It is not a good idea to find yourself on the wrong side of the law when it comes to gambling in Utah. Players could be charged [E] for a Class C misdemeanor, where penalties could be up to 90 days in jail and a fine of up to $750.  Those who are caught gambling for the second time will have their charges pushed up to a Class A misdemeanor which could mean up to one year in jail and a fine of up to $2,500.  Gambling operators have it even worse in Utah and charges range from a misdemeanor to a felony.

In this sea of anti-gambling sentiments and laws in Utah, however, there are sometimes voices of reason that can be heard.  For example, assistant general Thom Roberts clarified last year that if nothing is being risked, the activity is probably not considered illegal gambling.  “There are three elements to illegal gambling,” he said. “To the extent you have all three, you probably have illegal gambling. To the extent you’re missing one of those, you probably don’t”.

Utah Senator Orrin Hatch [F], referring to Nevada Senator Harry Reid’s efforts to introduce federal law to legalize online gambling in 2012, said that he didn’t blame the senator for standing up for the industry in his state.  “I don’t think the people of Utah would tolerate it, but you never know,” he said. “It’s one thing to bet a dollar on a University of Utah-BYU game. That may be fun to do. Or do the normal small things, bet on a golf course or something like that. But I think it’s better not to gamble, period.”

Some local businesses have also found original ways of allowing their patrons a taste of gambling excitement, such as restaurants who charge a fee for a meal and “free bingo”, with a real money cash prize up for grabs.

In a nutshell, Utah offers no form of regulated gambling whatsoever, making absolutely no exception for other types of gambling that may be acceptable in other strict states, including lotteries, social gambling, charitable gambling or tribal gambling.

On the flip side, only ten cities across Utah handled 48 gambling cases since 2008, according to the Utah Department of Public Safety crime stat reports. Most of them involved commercial businesses such as internet cafes or organized high stake operations with a rake.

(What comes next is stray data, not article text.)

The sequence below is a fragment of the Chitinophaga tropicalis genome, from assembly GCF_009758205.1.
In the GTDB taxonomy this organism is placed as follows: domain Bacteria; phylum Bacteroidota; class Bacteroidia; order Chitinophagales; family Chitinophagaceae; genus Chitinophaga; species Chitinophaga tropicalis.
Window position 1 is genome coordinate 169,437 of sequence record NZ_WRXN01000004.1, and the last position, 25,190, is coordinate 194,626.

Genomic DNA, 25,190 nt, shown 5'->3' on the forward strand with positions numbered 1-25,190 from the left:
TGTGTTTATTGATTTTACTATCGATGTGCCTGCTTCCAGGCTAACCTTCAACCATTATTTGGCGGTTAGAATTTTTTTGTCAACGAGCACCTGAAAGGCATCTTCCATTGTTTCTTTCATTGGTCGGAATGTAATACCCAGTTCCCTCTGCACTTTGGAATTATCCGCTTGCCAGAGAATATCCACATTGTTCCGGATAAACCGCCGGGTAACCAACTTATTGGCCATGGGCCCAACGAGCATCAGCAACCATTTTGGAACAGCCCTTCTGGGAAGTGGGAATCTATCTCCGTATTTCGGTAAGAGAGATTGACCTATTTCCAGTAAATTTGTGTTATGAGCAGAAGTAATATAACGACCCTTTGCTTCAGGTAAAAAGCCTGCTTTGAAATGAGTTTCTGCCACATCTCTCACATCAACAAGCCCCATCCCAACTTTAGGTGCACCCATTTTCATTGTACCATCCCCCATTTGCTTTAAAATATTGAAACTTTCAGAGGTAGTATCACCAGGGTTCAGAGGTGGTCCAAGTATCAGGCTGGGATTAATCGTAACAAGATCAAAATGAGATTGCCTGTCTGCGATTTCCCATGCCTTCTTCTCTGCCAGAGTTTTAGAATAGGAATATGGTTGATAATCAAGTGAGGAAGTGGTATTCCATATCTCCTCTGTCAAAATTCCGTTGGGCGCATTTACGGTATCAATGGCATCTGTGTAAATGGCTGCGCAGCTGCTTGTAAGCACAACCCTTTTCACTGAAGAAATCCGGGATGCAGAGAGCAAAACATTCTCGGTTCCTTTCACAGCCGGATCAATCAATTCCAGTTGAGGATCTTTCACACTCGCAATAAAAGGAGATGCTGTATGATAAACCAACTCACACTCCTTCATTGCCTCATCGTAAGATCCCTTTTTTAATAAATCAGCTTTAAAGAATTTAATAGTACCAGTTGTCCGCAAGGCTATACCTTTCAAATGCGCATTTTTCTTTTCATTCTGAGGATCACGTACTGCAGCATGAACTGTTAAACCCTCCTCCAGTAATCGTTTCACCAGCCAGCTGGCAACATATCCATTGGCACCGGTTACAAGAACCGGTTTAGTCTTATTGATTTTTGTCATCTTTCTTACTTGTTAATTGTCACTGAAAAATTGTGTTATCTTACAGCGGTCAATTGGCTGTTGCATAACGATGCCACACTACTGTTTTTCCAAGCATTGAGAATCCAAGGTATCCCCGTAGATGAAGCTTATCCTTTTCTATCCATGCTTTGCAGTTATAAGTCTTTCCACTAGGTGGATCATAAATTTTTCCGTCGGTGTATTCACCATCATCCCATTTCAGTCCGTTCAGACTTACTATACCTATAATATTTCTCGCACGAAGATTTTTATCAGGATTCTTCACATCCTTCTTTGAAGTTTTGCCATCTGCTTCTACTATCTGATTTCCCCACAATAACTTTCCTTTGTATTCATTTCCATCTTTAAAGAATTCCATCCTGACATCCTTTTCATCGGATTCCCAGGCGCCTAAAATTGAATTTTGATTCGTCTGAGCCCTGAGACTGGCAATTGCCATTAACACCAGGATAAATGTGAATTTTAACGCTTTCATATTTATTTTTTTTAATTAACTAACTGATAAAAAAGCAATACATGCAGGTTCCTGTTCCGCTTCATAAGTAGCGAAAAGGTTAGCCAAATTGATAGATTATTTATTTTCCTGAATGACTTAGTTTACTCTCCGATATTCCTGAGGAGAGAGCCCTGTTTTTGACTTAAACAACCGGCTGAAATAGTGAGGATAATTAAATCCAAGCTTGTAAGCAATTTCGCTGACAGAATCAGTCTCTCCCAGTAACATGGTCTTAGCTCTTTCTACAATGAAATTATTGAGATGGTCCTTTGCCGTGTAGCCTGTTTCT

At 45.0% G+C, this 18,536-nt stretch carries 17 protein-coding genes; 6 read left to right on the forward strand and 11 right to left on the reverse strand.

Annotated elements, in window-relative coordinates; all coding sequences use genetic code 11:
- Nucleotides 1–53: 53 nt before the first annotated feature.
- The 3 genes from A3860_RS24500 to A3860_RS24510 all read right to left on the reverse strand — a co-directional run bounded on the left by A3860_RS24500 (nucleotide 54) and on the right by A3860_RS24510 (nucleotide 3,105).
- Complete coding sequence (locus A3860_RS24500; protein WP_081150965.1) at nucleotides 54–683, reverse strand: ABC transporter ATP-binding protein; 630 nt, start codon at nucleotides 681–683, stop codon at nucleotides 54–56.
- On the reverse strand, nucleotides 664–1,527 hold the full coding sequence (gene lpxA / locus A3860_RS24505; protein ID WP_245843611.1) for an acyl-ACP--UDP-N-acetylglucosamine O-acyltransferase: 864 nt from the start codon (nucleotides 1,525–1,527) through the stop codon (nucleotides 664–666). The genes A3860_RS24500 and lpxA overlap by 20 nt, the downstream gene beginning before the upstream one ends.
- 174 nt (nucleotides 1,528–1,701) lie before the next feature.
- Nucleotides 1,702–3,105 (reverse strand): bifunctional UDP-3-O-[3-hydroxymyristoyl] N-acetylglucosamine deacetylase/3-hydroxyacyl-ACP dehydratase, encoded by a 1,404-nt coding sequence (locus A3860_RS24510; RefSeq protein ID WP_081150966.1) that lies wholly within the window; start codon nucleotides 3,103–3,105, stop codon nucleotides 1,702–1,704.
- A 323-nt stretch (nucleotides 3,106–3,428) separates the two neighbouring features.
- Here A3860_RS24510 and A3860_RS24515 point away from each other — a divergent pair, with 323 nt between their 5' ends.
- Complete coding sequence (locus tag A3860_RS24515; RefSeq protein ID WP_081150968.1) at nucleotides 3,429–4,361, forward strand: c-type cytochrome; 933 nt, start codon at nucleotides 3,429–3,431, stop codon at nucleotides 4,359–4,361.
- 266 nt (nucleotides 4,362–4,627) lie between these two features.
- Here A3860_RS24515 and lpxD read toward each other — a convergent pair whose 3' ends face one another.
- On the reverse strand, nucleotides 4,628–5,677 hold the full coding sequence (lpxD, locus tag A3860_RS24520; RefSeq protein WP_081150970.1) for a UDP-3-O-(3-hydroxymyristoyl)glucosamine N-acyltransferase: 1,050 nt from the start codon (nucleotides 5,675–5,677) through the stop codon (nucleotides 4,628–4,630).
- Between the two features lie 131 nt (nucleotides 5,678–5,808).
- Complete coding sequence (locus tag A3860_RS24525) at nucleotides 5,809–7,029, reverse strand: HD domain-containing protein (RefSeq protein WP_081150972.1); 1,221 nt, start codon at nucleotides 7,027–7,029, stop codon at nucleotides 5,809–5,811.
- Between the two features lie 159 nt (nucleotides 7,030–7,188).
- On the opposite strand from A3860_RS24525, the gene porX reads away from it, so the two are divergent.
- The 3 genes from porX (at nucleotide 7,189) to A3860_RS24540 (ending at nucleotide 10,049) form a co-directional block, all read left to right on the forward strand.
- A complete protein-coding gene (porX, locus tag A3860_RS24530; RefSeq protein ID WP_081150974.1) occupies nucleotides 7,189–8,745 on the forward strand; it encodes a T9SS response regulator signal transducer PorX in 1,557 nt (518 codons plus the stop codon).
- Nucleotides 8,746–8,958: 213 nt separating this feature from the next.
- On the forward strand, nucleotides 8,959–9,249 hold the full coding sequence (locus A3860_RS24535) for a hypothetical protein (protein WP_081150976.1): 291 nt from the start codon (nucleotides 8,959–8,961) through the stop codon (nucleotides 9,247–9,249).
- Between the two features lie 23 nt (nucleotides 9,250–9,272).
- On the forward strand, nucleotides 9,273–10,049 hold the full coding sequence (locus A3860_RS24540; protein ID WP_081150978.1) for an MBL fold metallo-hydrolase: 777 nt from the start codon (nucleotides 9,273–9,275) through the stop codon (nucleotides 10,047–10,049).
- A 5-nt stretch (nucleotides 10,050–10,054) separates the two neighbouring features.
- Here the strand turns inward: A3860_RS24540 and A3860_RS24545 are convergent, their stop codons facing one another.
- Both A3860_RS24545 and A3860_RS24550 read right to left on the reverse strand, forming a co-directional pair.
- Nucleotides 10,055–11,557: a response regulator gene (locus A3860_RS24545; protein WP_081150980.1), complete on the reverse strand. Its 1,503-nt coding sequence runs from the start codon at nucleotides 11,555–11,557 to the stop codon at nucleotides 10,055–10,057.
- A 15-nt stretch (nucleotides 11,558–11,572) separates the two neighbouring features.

Utah Gambling Allowed

Casinos in Utah

There are no casinos, tribal or state licensed, that operate in Utah.  However, that doesn’t mean that Utahans are deprived of casino entertainment – it simply doesn’t take place within the borders of their own state.  Utahans help support a number of casinos in the border town of Wendover in Nevada, which is a mere 120 miles from Salt Lake City. Resorts such as the Montego Bay Casino Resort, which offers a live poker room, an active casino floor, plenty of table games, slot machines and a full sports book, help the residents of Utah enjoy gambling, even when it is not a legal option in their state.

Racing in Utah

Utah has an active racing industry, despite the fact that it is illegal to wager on the races themselves.  The Utah Quarter Horse Association’s [G] mission is to “develop positive participation with racing activities in Utah in cooperation with the American Quarter Horse Association.  Our mission is to encourage the breeding and ownership of Utah Bred racehorses, to promote and protect racing opportunities in the state, and represent our members’ interest at the state capitol…”

To get in on quality horse racing betting action, Utahans travel to states such as Wyoming, where they watch races and bet at tracks such as Wyoming Downs.

Lotteries in Utah

Efforts to introduce a lottery in Utah are ongoing, with a couple of active websites and social networking campaigns running.  These include 1,000,000 People in Favor of Utah Lottery on Facebook and  In addition, Utahans regularly make their way over the state border to purchase lottery tickets, and statistics from recent years show that 19% of Idaho’s lottery tickets are bought by Utah residents [H].  According to a spokesman for the Idaho Lottery Commission, the state knows that Utahans “contribute significantly to Idaho public schools and the state of Idaho’s permanent buildings, which are our beneficiaries.”  Pro-lottery campaigners in Utah argue that lottery-dollars could be kept inside the state’s borders, instead of funding the needy causes of neighboring states, if the government legalized a Utah lottery, since residents play the lottery anyway.

Charitable Gambling in Utah

Utah lawmakers are clear about their take on charitable gambling, with the Constitution [I] stating that “the Legislature shall not authorize any game of chance, lottery, or gift enterprise under any pretense or for any purpose.”

Author: Joseph Falchetti (twitter)
(C) Copyright, 2018

References and Citations